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Imaging for spinal tuberculosis - A case report and review of the literature (EPOSTER: 4mins)

Presentation Description

Background: The WHO reports an estimate of 10 million cases of tuberculosis per year worldwide1. Australia has one of the lowest rates, with 1,337 cases recorded in 2014 (a rate of 5.7 per 100,000 population)2. 15% of TB present as extra-pulmonary infections, such as lymph nodes, pleural, GI, bones, and skin. 
Method: The medical records of a 31 female who presented to our general practice clinic were reviewed and relevant data collected. 
Results: A 31-year-old Nepalese female presented with a 3-month history of lower back pain. She described left buttock pain shooting down her leg and worse on weight bearing. There was no trauma or significant past medical history. Clinical examination reproduced the pain on SLR of left leg, with no other examination findings. Initial investigation with CT showed subchondral sclerosis and cortical irregularities of left sacroiliac joint. Blood tests revealed a normal WCC, CRP 15, ESR 86, and negative rheumatological tests (including HLA-B27, RF, anti-CCP, ENA, ANA, and anti-DNA Ab). Further imaging included an MRI (showing minor degenerative changes in left SI joint), NM bone scan (inflammatory process in left sacroiliac joint), and a CT guided biopsy that revealed granulomatous inflammation with culture growing drug-sensitive Mucobaterium tuberculosis. 
Discussion: Imaging in spinal TB may prove challenging in early disease. CT may reveal bony destruction (in particular fragmentary type) and also assess for the presence of abscess formation. An MRI is more sensitive in recognising early inflammatory processes and localising disease. However it is unable to differentiate between inflammatory and infective pathology. Radionuclide studies (bone scintigraphy) may assist in evaluating the degree of inflammation. CT-guided biopsy is needed to confirm the diagnosis3.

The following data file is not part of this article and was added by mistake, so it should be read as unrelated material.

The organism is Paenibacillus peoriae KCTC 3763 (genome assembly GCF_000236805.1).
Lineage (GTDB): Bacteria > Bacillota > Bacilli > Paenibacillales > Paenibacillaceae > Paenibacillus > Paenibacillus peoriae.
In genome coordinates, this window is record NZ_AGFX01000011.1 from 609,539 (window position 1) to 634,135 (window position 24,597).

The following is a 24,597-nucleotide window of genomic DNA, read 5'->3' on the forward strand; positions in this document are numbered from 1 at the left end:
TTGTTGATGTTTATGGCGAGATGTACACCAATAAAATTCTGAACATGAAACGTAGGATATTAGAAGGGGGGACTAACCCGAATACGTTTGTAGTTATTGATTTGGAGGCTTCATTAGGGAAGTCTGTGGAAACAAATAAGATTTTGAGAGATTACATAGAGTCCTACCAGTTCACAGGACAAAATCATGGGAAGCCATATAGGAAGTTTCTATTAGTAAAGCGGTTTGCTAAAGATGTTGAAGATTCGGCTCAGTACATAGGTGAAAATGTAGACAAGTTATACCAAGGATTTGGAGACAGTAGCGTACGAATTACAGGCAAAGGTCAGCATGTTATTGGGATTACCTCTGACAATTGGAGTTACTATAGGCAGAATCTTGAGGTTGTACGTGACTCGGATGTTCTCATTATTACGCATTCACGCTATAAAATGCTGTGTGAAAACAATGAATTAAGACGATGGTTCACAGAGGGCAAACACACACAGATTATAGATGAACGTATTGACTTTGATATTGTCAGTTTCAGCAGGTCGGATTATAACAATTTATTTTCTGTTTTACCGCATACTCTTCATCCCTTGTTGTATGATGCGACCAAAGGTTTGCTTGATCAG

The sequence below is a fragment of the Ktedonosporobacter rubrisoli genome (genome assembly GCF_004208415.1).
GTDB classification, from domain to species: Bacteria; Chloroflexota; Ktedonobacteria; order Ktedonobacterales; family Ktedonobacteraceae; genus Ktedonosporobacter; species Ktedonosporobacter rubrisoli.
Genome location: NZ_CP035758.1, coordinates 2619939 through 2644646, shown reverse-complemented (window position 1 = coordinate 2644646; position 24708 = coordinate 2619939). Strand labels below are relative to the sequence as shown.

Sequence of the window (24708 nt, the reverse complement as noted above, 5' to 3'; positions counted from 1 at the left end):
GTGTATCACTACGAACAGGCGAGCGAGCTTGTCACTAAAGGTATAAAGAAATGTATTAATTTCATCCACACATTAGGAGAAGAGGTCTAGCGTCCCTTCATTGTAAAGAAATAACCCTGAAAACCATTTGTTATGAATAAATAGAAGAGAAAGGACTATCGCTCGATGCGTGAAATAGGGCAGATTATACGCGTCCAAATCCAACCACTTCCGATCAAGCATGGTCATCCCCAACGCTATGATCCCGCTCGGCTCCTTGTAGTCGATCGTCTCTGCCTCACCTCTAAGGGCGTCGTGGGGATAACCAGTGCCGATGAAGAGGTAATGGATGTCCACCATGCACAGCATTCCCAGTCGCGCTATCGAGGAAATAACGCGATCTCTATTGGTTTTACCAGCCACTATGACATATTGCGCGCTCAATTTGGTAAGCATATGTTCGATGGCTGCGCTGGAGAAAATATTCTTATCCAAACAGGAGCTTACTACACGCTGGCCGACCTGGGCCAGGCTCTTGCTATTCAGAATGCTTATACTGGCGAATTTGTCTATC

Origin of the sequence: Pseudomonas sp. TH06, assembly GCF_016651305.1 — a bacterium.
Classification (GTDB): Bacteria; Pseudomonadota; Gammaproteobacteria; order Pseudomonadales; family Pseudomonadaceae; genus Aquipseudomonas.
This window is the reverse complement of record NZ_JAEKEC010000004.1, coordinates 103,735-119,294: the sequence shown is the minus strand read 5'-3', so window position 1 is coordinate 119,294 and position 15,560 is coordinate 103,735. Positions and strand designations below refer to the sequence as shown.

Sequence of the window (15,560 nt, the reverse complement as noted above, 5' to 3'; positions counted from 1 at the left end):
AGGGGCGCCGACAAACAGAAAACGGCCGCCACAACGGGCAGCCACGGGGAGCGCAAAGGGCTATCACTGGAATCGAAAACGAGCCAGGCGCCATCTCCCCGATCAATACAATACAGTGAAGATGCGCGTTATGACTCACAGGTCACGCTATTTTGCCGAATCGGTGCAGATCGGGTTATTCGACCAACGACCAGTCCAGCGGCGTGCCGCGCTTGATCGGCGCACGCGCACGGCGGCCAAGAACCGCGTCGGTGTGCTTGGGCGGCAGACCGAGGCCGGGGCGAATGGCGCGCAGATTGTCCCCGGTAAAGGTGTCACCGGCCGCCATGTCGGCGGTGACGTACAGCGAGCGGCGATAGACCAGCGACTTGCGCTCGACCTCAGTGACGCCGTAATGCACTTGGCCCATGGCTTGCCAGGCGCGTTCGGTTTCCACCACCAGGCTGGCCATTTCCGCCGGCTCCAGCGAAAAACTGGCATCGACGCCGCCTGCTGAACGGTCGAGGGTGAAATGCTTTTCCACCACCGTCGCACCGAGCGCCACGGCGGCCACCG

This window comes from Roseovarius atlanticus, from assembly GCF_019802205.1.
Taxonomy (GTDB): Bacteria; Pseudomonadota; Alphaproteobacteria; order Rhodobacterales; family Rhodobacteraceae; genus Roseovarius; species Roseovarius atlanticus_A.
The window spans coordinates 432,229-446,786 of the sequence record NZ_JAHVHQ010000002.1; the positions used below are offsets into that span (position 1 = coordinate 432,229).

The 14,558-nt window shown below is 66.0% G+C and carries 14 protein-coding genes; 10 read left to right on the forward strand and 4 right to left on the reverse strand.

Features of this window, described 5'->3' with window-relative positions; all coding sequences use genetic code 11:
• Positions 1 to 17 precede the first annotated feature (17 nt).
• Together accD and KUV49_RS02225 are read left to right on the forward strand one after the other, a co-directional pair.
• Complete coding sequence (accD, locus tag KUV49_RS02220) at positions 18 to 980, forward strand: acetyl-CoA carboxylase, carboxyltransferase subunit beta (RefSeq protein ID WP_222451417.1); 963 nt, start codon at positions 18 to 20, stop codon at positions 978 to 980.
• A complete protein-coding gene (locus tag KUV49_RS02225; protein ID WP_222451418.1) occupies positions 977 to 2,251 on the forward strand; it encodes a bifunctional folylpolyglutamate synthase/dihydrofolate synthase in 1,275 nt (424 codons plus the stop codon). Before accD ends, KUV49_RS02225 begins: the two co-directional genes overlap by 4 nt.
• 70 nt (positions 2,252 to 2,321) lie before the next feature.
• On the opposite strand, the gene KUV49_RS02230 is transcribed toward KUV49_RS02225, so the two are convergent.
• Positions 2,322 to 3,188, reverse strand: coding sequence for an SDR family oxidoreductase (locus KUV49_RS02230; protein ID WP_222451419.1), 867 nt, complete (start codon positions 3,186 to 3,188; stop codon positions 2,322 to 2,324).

Implications for practice: It is important for the clinician to be aware of spinal tuberculosis as a differential diagnosis in back pain, and to understand the limitations of radiographic imaging in the diagnosis. References: 1. WHO. Global Tuberculosis Report 2019. Geneva: World Health Organization; 2019. Available at [Accessed 29 August 2020) 1. Australian Government Department of Health. Tuberculosis notifications in Australia 2014. Available at [Accessed 29 August 2020] 2. Rivas-Garcia A, Sarria-Estrada S, Torrents-Odin C, Casas-Gomila L, Franquet E. Imaging findings of Pott's disease. Eur Spine J. 2013;22 Suppl 4(Suppl 4):567-578. doi:10.1007/s00586-012-2333-9